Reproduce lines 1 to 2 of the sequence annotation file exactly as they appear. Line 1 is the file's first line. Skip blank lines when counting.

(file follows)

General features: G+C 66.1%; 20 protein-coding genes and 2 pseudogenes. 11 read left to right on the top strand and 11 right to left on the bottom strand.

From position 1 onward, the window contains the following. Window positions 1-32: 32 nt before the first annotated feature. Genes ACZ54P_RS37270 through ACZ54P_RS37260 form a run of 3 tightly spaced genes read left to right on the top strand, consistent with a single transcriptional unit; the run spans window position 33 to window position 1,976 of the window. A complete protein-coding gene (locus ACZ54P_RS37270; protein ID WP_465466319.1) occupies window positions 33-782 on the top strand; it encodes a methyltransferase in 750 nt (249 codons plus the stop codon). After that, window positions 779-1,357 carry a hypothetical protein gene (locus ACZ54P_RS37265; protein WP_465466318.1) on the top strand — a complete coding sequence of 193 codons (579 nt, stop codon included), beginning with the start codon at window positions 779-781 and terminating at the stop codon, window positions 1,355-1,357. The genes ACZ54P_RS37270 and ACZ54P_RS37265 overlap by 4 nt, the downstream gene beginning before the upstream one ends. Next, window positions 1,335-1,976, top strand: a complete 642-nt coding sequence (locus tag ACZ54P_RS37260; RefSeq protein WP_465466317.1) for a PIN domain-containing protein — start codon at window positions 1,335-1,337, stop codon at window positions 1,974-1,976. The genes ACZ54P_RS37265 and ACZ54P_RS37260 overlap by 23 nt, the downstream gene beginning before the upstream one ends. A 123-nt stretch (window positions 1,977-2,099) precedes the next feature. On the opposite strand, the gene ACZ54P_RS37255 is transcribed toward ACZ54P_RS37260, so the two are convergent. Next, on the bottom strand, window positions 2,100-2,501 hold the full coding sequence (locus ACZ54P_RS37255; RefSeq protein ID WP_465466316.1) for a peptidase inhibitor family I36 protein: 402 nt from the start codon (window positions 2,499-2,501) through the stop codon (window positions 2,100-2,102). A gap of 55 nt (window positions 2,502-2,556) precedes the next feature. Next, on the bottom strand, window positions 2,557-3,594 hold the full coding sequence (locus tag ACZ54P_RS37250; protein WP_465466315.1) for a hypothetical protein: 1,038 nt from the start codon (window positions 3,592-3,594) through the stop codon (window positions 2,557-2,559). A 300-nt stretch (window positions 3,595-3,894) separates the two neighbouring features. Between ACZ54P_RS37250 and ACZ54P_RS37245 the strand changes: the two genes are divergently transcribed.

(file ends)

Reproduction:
General features: G+C 66.1%; 20 protein-coding genes and 2 pseudogenes. 11 read left to right on the top strand and 11 right to left on the bottom strand.

From position 1 onward, the window contains the following. Window positions 1-32: 32 nt before the first annotated feature. Genes ACZ54P_RS37270 through ACZ54P_RS37260 form a run of 3 tightly spaced genes read left to right on the top strand, consistent with a single transcriptional unit; the run spans window position 33 to window position 1,976 of the window. A complete protein-coding gene (locus ACZ54P_RS37270; protein ID WP_465466319.1) occupies window positions 33-782 on the top strand; it encodes a methyltransferase in 750 nt (249 codons plus the stop codon). After that, window positions 779-1,357 carry a hypothetical protein gene (locus ACZ54P_RS37265; protein WP_465466318.1) on the top strand — a complete coding sequence of 193 codons (579 nt, stop codon included), beginning with the start codon at window positions 779-781 and terminating at the stop codon, window positions 1,355-1,357. The genes ACZ54P_RS37270 and ACZ54P_RS37265 overlap by 4 nt, the downstream gene beginning before the upstream one ends. Next, window positions 1,335-1,976, top strand: a complete 642-nt coding sequence (locus tag ACZ54P_RS37260; RefSeq protein WP_465466317.1) for a PIN domain-containing protein — start codon at window positions 1,335-1,337, stop codon at window positions 1,974-1,976. The genes ACZ54P_RS37265 and ACZ54P_RS37260 overlap by 23 nt, the downstream gene beginning before the upstream one ends. A 123-nt stretch (window positions 1,977-2,099) precedes the next feature. On the opposite strand, the gene ACZ54P_RS37255 is transcribed toward ACZ54P_RS37260, so the two are convergent. Next, on the bottom strand, window positions 2,100-2,501 hold the full coding sequence (locus ACZ54P_RS37255; RefSeq protein ID WP_465466316.1) for a peptidase inhibitor family I36 protein: 402 nt from the start codon (window positions 2,499-2,501) through the stop codon (window positions 2,100-2,102). A gap of 55 nt (window positions 2,502-2,556) precedes the next feature. Next, on the bottom strand, window positions 2,557-3,594 hold the full coding sequence (locus tag ACZ54P_RS37250; protein WP_465466315.1) for a hypothetical protein: 1,038 nt from the start codon (window positions 3,592-3,594) through the stop codon (window positions 2,557-2,559). A 300-nt stretch (window positions 3,595-3,894) separates the two neighbouring features. Between ACZ54P_RS37250 and ACZ54P_RS37245 the strand changes: the two genes are divergently transcribed.